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Facebook's self-underwritten IPO

FB should pursue a “do-it-yourself” IPO instead of hiring Wall Street and here’s why and how

Financial trends and news by Eric Manlunas
May 21, 2010 | Comments (3)
Short URL: http://vator.tv/n/fc3

 Let me jump on the bandwagon and talk about Facebook.  Based on various media reports and a number of Facebook insiders I’ve spoken with, this uber social networking site now has close to 450 million registered users (up from 200 million not too long ago).  That is an unprecedented scale in the history of the Internet which means that this is an incredible asset they could mine and leverage if they’re planning on pursuing an Initial Public Offering (IPO) of their shares. 

Let’s do the math – for the sake of simplicity, let’s assume that only half a percent of Facebook users believe enough in its sustainability and at the same time have the financial wherewithal that they would be willing to buy shares in an IPO.  That would potentially equate to around 2.25 million potential IPO buyers (a retail brokerage shop’s dream come true).   Let’s then assume that Facebook prices its IPO around the same level where Digital Sky Technologies (DST) bought in when they invested $200m+ in exchange for a 1.96% stake in the company.  That would equate to about a $10 Billion pre-money valuation. It’s important to note that Facebook common shares have traded as high as $22 Billion in some secondary exchanges like Second Market or Shares Post and the $240 million investment from Microsoft was done around the $15 Billion range (both Microsoft & DST investments were preferred securities which carry a liquidation preference). While all these numbers seem high on the surface, a $10 Billion valuation would be approximately 10x Facebook’s 2010’s consensus revenues of around $1 Billion or slightly higher than Google’s revenue multiple of 8.1x when it went public in Aug 2004.  Although some say that Facebook’s 2010 revenues could be as high as $1.2 to $2 Billion but let’s just stick to the $1B to be “conservative.”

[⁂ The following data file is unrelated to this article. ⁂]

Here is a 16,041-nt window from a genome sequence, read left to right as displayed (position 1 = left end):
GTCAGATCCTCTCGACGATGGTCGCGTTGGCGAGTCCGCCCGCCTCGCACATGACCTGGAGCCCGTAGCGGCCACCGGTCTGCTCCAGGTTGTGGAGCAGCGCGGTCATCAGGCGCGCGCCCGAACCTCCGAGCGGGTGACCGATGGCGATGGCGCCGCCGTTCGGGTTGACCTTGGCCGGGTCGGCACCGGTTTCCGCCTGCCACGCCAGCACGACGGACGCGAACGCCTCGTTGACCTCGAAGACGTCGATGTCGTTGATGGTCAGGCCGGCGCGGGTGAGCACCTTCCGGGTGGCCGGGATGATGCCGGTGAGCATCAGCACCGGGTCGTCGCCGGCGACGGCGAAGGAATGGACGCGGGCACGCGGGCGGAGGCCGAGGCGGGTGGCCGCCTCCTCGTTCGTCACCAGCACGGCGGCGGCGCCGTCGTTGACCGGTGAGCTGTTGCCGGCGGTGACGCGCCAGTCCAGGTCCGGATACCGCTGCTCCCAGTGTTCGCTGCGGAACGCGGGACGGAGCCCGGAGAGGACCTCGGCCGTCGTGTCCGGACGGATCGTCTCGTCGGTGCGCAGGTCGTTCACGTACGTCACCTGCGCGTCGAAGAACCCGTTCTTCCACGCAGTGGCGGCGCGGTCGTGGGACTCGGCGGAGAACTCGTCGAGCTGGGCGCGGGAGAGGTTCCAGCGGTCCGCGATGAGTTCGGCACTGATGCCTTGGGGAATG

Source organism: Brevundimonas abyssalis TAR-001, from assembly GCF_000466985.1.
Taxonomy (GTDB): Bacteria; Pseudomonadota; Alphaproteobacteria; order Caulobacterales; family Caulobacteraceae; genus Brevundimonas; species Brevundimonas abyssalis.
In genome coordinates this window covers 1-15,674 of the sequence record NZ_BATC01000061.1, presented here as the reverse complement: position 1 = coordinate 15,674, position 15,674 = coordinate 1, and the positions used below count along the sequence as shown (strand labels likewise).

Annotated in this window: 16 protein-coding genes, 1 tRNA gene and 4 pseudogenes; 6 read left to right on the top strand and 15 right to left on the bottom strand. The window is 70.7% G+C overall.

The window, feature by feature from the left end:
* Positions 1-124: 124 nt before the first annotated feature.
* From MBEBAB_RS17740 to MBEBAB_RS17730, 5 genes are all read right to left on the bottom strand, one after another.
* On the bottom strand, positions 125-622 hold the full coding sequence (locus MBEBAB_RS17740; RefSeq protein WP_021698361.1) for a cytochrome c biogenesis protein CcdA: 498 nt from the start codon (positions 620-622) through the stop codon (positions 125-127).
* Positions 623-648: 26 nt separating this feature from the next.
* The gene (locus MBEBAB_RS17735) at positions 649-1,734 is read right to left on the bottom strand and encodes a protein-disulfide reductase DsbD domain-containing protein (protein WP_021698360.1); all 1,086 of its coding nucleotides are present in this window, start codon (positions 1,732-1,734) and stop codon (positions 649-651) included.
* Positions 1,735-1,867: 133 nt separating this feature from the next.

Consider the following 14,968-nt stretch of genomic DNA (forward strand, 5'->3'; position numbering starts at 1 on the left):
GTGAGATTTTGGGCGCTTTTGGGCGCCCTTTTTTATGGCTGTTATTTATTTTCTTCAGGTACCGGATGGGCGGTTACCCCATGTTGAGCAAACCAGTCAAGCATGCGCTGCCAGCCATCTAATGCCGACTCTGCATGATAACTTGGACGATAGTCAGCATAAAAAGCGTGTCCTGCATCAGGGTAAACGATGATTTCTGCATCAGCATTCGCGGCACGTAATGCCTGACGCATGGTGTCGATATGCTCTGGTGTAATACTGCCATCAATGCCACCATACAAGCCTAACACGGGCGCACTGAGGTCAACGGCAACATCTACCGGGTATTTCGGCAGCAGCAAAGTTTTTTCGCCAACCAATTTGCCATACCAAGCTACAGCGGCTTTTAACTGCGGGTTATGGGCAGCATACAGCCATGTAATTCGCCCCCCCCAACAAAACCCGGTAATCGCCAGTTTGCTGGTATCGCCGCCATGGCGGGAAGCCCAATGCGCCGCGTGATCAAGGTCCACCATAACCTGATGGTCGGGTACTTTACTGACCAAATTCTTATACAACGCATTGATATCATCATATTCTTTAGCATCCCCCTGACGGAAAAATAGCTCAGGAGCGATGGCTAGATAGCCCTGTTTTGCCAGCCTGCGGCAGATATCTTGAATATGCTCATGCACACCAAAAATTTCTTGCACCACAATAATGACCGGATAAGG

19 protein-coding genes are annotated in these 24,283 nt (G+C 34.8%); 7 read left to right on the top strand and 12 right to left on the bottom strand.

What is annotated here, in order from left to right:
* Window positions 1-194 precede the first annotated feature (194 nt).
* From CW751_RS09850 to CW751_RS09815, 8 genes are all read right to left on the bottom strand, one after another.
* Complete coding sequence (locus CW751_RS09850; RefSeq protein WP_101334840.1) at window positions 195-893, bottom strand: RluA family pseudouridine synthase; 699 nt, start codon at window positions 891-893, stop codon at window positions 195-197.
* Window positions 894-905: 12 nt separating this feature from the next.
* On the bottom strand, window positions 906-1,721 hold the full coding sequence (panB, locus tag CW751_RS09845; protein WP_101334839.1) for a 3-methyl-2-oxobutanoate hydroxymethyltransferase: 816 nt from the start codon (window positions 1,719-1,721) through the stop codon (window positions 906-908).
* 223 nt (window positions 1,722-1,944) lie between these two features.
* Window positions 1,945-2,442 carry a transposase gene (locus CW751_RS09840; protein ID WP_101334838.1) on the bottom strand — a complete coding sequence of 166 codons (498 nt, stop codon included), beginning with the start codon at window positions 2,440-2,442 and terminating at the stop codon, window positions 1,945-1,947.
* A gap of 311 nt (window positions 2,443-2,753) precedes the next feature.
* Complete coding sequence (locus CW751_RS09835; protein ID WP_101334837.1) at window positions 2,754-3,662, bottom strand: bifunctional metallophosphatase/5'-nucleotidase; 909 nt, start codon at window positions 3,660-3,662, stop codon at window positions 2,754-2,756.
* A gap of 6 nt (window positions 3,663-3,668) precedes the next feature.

Of course putting a burden on the potential buyers wouldn’t be a good idea so let’s design this to be a relatively inexpensive undertaking for the 2.25 million potential buyers that Facebook would allocate (and limit) only 10 shares per potential buyer each priced at $50 per share.  That would translate to about $500 per potential buyer which doesn’t strike me as expensive for true Facebook diehards – I’m not a diehard but I wouldn’t mind participating myself just to be part of a potentially historic financing event. Just like most IPOs where companies sell anywhere from 10% to 25% of their company’s shares, let’s assume Facebook would only be willing to offer 10%, again comparable to the 7.2% Google offered when they went public (5.2% from Google directly and another 2% from Selling shareholders). 

At $50 per share multiplied by 10 shares per buyer, that would generate around $1.13 Billion for their corporate war chest.  That amount would be unheard of in any growth financing round not to mention I doubt anyone has that big of a bite size not even from large venture or private equity players.  Of course that amount can be syndicated between many large institutional investors but I doubt enough people can get comfortable at these valuation levels with those types of investment dollars.  In other words, the reality for Facebook is really just an IPO if there’s ever a need for them to raise a real sizeable chunk of growth capital.  Absent another Yahoo! type offer from Microsoft ($45B), I just think Facebook has become too large (and unique) to be acquired through conventional means.

So here’s a quick table just so you math diehards can easily verify my calculus.